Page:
An age-old tradition in the city sees young women trying to climb Arthur's Seat in Edinburgh, as it's believed that when they climb the seat and wash their faces in the morning dew, they will be blessed with lifelong beauty. Torchlit processions by the seaside are also common.



In German villages, Walpurgis celebrations, a leftover from the pre-Christian era, are usually held on the eve of May Day, which involves wrapping up a maypole. Walpurgis is seen as a chance for families to gather together.


















Czech Republic

The Czech have a very interesting take on May Day. It is considered as the holiday of love, and you will see couples kissing under a blooming tree. This tradition has been around for decades, dating back to the early 20th century. If you're in the Czech Republic during May Day festivities, be surprised if there isn't a couple kissing below a cherry, apple or birch tree!




In Romania, May Day is a symbolic festival which has a great deal to do with the protection of crops and farm animals. The Romanians celebrate to have good wine in autumn, good health for humans and animals and protection from nature’s biggest inconveniences. They celebrate with a grand feast and fine red wine.


United States of America

In the United States, the celebration of May Day varies from state to state. However, one of the notable ones is the Minneapolis May Day parade. The annual parade draws a whopping 50,000 people to Powderhorn Park!


Another notable May Day celebration is in Hawaii, where it's known as Lei Day. It's used to celebrate the culture of the island and the native Hawaiians. The tradition dates back to 1927.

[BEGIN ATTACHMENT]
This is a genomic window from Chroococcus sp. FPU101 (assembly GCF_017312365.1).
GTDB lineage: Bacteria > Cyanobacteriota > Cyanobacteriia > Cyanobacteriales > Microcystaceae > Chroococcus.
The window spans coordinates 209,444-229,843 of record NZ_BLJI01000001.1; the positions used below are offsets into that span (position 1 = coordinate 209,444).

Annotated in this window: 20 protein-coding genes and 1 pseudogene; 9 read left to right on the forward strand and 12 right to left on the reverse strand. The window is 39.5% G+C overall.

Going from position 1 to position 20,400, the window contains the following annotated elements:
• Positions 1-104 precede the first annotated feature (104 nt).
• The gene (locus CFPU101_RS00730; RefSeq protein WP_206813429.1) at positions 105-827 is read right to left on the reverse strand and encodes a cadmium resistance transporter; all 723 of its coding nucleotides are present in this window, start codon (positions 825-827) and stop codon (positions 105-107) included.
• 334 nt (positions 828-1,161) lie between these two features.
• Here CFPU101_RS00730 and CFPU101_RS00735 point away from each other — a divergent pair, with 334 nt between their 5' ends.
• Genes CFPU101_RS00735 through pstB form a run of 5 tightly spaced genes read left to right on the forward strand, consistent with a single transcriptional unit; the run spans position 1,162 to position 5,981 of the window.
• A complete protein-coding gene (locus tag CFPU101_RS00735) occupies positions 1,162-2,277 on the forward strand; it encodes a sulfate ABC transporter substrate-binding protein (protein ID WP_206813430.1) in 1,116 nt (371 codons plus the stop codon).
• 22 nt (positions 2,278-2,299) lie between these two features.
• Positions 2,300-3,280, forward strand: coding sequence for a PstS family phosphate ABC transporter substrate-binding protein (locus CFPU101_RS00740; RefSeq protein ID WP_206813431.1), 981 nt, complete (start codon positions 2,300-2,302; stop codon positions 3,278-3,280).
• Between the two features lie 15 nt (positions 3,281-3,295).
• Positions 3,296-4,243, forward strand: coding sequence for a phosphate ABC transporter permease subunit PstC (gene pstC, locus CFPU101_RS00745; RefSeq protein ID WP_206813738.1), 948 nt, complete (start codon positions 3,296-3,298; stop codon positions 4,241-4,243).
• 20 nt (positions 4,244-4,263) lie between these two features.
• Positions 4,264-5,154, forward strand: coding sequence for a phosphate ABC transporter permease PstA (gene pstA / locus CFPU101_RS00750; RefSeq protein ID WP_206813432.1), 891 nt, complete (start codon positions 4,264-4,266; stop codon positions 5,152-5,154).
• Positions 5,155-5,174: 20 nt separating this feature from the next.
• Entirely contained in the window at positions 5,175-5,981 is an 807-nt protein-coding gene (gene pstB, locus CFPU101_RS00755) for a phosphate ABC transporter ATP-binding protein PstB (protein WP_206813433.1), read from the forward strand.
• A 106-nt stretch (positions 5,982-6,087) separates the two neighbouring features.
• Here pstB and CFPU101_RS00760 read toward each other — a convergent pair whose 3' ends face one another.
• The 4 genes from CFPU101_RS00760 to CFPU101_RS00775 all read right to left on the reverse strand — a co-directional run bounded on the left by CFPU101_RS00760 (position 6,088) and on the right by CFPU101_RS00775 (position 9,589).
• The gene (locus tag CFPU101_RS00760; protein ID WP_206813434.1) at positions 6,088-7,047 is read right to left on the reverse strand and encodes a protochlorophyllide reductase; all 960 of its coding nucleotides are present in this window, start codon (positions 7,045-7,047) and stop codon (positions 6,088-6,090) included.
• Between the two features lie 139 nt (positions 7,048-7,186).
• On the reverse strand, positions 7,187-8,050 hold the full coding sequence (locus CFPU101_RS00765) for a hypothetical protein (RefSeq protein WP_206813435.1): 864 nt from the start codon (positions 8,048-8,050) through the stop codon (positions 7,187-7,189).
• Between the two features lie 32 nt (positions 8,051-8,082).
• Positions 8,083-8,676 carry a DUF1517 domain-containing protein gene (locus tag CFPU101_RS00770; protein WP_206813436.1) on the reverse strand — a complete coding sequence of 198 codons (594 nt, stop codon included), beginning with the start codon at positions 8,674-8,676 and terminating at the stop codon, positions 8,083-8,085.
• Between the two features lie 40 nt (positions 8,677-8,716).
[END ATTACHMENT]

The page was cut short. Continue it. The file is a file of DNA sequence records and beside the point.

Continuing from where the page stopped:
International Workers’ Day

Today, May Day is more known as International Workers' Day. This traces back to late 19th century, when working conditions were unbearable and people worked ten to sixteen hours a day. In May 1886, agitations began for the eight-hour working day. These protests went horribly wrong, with injuries and death caused to agitators and police. However, the date of May 1 was selected to celebrate the day and the spirit of labour.

It's hard to sum up the entire struggle, but it was more than just a movement of the people to work fewer hours! It was a movement to change the economic structure of capitalism. The 1886 May agitations were an epochal moment in the history of Communism and Workers’ rights.

As you can see, May Day means something different in every country and every culture. And yet it seems to be almost universal! Most of us may have dismissed May Day as just one more "mandatory holiday", or perhaps thought briefly about the struggles of the worker from our comfortable air-conditioned offices. Yet the history of May Day is much longer and deeper

May Day celebrates the spring; rejuvenation and beginning a new lease of life. International Workers’ Day, the modern May Day, celebrates that same spirit of refreshment and renewal in the workforce. So take the day off. Pamper yourself. Give yourself a break and thrill in the new joy and exuberance that you bring to the workplace this summer.

Happy May Day!

Related Articles

Prev post

Next post